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Our daughter recently graduated from the College of Charleston. She intended to rent a U-Haul and drive her belongings back to Albuquerque on her own. I offered to drive with her, but she believed that traveling during the coronavirus quarantine would jeopardize my health. I explained that I would minimize my contacts. I had enjoyed moving her sisters, and looked forward to a memorable experience with her. She agreed.

The night before I left for Charleston, the riots began in Minneapolis. Because I remember the riots of the long hot summer of 1968, I decided to waste no time. It is a 1,700-mile drive from Albuquerque to Charleston, but I drove hard and made it in two days.

Friday and Saturday, my daughter and I finished packing. Saturday evening, we walked down to a nearby restaurant for red snapper and fried oysters, then walked to the truck and trailer. On our way to the grocery store, police cars with lights blazing and siren blaring passed us to set up roadblocks to the north and west. We formulated a plan to get back to her apartment: head way north, then west, then back south.

The rioters must have been given our game plan, because they opened the path forward before closing the door behind us. Things went south very quickly. We were the second car at the intersection as rioters entered the intersection to our left. The cars in front of us and across the intersection were either paralyzed with fear or chose to live life vicariously. Either way, not good for us. The rioters momentarily focused their attention on the coins in a street musician’s instrument case. He put up a fight until the mob swarmed him. They didn’t stop hitting him until he stopped moving. Then the mob started in our direction. We discreetly checked our car door locks. I told my daughter, “We are okay,” then gave the advancing rioters the look. The look says, “Move on.”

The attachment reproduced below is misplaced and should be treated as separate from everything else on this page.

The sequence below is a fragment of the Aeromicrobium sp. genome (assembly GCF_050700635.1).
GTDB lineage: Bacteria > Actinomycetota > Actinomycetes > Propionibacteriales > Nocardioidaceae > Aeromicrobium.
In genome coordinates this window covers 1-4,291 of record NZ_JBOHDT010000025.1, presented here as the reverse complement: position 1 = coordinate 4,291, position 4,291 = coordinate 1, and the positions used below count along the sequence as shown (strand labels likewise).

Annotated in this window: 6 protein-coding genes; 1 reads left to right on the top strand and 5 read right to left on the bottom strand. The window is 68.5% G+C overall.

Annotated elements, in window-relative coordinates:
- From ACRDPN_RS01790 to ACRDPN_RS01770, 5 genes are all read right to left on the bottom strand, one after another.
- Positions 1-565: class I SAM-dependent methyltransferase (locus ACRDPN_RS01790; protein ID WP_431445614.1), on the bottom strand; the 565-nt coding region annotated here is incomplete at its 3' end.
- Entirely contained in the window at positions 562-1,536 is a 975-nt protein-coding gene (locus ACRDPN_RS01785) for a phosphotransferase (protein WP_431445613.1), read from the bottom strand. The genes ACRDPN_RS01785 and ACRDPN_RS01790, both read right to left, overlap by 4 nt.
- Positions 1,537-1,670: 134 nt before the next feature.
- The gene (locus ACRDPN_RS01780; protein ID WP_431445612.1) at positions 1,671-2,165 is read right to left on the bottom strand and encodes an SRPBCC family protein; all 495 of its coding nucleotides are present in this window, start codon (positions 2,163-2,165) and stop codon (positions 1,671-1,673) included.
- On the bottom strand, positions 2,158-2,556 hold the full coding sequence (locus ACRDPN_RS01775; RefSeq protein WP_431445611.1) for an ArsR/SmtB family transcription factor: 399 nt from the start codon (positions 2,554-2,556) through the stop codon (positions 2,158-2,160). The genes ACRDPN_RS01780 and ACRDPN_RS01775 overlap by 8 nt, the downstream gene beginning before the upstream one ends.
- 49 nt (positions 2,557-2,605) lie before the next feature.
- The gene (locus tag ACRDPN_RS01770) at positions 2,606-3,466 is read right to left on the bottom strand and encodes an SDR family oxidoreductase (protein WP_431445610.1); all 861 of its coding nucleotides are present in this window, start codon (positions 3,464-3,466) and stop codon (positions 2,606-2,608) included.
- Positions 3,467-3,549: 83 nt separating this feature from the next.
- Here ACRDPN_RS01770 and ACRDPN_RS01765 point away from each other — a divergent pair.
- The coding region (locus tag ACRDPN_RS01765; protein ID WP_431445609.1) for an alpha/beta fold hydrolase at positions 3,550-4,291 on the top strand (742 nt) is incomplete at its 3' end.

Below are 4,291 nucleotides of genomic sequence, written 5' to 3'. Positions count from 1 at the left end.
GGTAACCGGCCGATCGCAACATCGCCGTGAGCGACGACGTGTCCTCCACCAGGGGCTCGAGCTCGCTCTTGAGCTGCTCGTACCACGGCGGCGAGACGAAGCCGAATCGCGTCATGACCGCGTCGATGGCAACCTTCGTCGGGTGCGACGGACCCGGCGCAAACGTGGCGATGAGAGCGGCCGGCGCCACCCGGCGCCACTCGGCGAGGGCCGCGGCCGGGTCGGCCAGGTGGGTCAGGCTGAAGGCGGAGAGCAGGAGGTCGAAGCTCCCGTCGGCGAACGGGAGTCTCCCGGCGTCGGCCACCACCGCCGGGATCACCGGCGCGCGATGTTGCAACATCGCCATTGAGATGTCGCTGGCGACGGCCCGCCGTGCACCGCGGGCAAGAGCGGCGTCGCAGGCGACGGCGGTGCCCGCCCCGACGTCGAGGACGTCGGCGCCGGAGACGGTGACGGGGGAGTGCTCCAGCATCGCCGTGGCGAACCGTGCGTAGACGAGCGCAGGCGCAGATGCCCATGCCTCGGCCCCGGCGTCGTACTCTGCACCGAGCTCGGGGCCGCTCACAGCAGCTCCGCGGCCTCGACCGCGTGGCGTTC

The front of the mob moved on. There was a break in the mob in front of us. Cross traffic had stopped, so I swung around the car in front of us. By the time we were into the intersection, a car on the opposite side made the same maneuver. We were gridlocked, and the mob kept coming. I had no choice but to drive forward, and try not to sideswipe the car in front of us. Our left side was inches from the oncoming car, and our right wheels were on the sidewalk, where people moved out of our way. As soon as we had space in front us, my foot hit floor and the truck lurched forward.

We made it down to the apartment and parked the truck and trailer. We walked to her apartment, closed the gate behind us, and walked upstairs. The mood was tense. As we went to sleep, we could hear remnants of the mob, police sirens blaring, and a police helicopter circling.

We were up at 5:00am to move the truck and trailer closer to the apartment and to finish packing. As we packed, store owners cleaned up debris and boarded up their storefronts to replace broken windows or to protect their windows from more rioting that afternoon. Rumors flew. The rioters would be coming back at noon to get the stores they missed.